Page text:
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Grove Lodge
Veterinary Group

The best-equipped veterinary hospital
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Ross the lovely lurcher!

Posted by Abigail on Tuesday 5th of April 2016

When Ross the lurcher puppy was brought into Grove Lodge Vets, he was a sorry sight. Freezing cold, soaking wet and severely malnourished he was totally bewildered by his terrifying experience. Despite having been tied to a post with a piece of string and abandoned alone, in the dark, he still managed to wag his long tail at our night team. Everyone immediately fell in love with him.

As soon as he was put on the floor, it was obvious that little Ross had a problem with his front legs, as they were badly bowed and he couldn't put his paws flat on the floor. He was able to move about happily though and didn't seem concerned as he ran about playing with toys! After an initial check over, Ross was settled in a warm kennel for the night with lots of soft blankets and given a good meal.

The next day, the Dog Warden came along and met Ross as all stray dogs must be reported to the local Dog Warden. Like everyone, he was charmed by this delightful dog and agreed funding for Ross's treatment. Our Orthopaedic Referral Vet, Mark Pertwee examined him thoroughly then xrayed his legs to establish what the problem was. Based on the results, Mark decided that Ross's issues would probably be corrected using splints, restricted exercise and a good diet.

By this time, Ross had endeared himself to everyone in the practice and enjoyed many cuddles with the whole team. Just before he was due to be taken to a foster home, our Director, Andrew Ash happened to meet him. Having had a lovely lurcher in the past, Andrew and his family have a particular soft spot for this elegant breed and he immediately fell in love with Ross. The fosterer was cancelled and Andrew took him home.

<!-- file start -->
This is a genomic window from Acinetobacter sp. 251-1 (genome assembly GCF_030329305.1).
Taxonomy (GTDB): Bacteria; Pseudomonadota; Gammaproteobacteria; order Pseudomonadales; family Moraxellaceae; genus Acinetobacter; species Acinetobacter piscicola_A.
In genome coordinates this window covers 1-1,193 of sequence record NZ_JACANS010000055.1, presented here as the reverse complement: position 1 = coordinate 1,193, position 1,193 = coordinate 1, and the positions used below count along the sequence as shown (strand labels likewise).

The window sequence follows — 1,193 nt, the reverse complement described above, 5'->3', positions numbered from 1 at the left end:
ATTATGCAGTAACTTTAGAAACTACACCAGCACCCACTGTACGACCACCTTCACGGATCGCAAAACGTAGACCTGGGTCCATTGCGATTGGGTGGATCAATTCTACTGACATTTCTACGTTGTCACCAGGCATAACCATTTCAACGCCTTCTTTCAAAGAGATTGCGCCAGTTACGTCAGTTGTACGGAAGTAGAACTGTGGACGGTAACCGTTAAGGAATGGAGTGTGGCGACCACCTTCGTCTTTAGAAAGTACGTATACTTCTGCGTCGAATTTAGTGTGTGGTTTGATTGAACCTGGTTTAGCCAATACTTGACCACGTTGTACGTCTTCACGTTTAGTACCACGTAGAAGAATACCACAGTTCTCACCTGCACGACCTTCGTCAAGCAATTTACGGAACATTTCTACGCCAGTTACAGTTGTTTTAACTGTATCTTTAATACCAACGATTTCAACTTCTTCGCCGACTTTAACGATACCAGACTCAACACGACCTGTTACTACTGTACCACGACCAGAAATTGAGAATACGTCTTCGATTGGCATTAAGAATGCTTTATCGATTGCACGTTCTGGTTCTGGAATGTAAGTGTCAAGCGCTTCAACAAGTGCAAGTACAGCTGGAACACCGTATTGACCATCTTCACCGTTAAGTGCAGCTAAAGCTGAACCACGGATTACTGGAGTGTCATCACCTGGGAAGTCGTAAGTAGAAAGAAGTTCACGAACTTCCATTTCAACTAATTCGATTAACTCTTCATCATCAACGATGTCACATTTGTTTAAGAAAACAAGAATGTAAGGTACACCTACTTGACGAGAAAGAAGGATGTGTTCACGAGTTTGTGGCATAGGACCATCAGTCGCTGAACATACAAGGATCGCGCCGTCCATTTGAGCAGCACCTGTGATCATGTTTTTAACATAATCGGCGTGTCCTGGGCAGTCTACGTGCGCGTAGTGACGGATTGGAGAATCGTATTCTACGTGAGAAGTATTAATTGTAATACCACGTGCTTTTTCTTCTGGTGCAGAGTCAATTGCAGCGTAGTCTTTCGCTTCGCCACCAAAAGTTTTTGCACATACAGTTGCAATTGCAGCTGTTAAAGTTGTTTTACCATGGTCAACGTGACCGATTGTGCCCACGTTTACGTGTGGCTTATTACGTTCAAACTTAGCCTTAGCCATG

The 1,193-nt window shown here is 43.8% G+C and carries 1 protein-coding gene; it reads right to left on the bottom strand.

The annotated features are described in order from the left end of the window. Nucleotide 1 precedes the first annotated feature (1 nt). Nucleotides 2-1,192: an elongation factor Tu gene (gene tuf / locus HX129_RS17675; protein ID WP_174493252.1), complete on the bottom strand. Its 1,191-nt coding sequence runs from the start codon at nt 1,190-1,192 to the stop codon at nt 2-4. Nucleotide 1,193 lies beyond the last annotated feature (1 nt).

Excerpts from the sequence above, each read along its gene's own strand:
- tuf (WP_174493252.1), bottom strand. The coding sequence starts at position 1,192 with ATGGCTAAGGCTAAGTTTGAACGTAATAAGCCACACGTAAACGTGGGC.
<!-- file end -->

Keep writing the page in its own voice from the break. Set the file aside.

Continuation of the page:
Andrew's wife, Kate, told us that at the time she was walking along a beach called Rossadilisk in Connemara when Andrew texted her some pictures of a puppy that he said had been found abandoned, tied to some railings in Worthing. She reports that the text messages went something like this:

AA: Pathetic picture of small puppy in blue bandages
Me: Oh no - what's wrong with it, who is it and has it got parents?
AA: Brought in by member of the public. One of my student nurses wants it but has to get go ahead from parents
Me: How old?
AA: 8 weeks
Me: Oh no! What happened?

And so on ... but he didn't tell Kate he had taken Ross home!

The following day Andrew collected Kate from the airport and she asked him what had happened to the puppy. He told her that unfortunately the nurse's parents hadn't been keen, so the puppy had gone to Dogs Trust for rehoming.

Anyway, when Kate got home, in the kitchen was................

At this point, little Ross had no name, so Kate suggested that, as she'd been walking on Rossadilisk beach when she first heard about him, Ross would be a great name.

Now resident chez Ash, Ross is making friends with the family cats Max, with whom he shares his biscuits and would like to make friends and Kitten - she's NOT having it!

Ross had his splints removed a week later and hasn't looked back.

Understandably his legs were a bit achey at first, but since then his progress has been remarkable and he's thoroughly enjoying hurtling up and down the garden.

We are all delighted that after such a terrible start, Ross has found the lovely forever home he deserves.